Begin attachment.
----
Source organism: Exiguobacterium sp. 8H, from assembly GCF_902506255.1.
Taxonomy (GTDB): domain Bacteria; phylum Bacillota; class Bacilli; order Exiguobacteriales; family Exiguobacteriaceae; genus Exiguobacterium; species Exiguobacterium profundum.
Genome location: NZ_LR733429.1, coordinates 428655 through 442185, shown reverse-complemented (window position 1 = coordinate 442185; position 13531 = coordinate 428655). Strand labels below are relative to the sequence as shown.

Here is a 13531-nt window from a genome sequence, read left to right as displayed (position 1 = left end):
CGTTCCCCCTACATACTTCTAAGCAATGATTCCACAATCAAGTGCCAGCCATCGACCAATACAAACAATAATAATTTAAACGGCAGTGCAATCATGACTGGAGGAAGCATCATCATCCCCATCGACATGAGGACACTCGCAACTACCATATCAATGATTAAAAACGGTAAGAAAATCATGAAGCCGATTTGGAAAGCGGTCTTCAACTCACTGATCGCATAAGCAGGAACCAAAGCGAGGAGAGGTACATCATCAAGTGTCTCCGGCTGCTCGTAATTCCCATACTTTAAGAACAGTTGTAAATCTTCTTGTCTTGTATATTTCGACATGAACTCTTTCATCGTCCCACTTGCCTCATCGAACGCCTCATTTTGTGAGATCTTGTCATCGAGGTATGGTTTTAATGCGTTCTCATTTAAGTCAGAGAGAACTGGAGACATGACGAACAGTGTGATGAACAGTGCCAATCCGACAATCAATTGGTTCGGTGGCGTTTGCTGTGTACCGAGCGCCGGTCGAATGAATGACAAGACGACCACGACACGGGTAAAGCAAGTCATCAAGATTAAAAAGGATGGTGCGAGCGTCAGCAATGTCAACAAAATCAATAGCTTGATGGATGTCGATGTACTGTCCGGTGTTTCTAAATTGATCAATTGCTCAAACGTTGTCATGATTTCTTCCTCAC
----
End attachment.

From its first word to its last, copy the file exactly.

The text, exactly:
Source organism: Exiguobacterium sp. 8H, from assembly GCF_902506255.1.
Taxonomy (GTDB): domain Bacteria; phylum Bacillota; class Bacilli; order Exiguobacteriales; family Exiguobacteriaceae; genus Exiguobacterium; species Exiguobacterium profundum.
Genome location: NZ_LR733429.1, coordinates 428655 through 442185, shown reverse-complemented (window position 1 = coordinate 442185; position 13531 = coordinate 428655). Strand labels below are relative to the sequence as shown.

Here is a 13531-nt window from a genome sequence, read left to right as displayed (position 1 = left end):
CGTTCCCCCTACATACTTCTAAGCAATGATTCCACAATCAAGTGCCAGCCATCGACCAATACAAACAATAATAATTTAAACGGCAGTGCAATCATGACTGGAGGAAGCATCATCATCCCCATCGACATGAGGACACTCGCAACTACCATATCAATGATTAAAAACGGTAAGAAAATCATGAAGCCGATTTGGAAAGCGGTCTTCAACTCACTGATCGCATAAGCAGGAACCAAAGCGAGGAGAGGTACATCATCAAGTGTCTCCGGCTGCTCGTAATTCCCATACTTTAAGAACAGTTGTAAATCTTCTTGTCTTGTATATTTCGACATGAACTCTTTCATCGTCCCACTTGCCTCATCGAACGCCTCATTTTGTGAGATCTTGTCATCGAGGTATGGTTTTAATGCGTTCTCATTTAAGTCAGAGAGAACTGGAGACATGACGAACAGTGTGATGAACAGTGCCAATCCGACAATCAATTGGTTCGGTGGCGTTTGCTGTGTACCGAGCGCCGGTCGAATGAATGACAAGACGACCACGACACGGGTAAAGCAAGTCATCAAGATTAAAAAGGATGGTGCGAGCGTCAGCAATGTCAACAAAATCAATAGCTTGATGGATGTCGATGTACTGTCCGGTGTTTCTAAATTGATCAATTGCTCAAACGTTGTCATGATTTCTTCCTCAC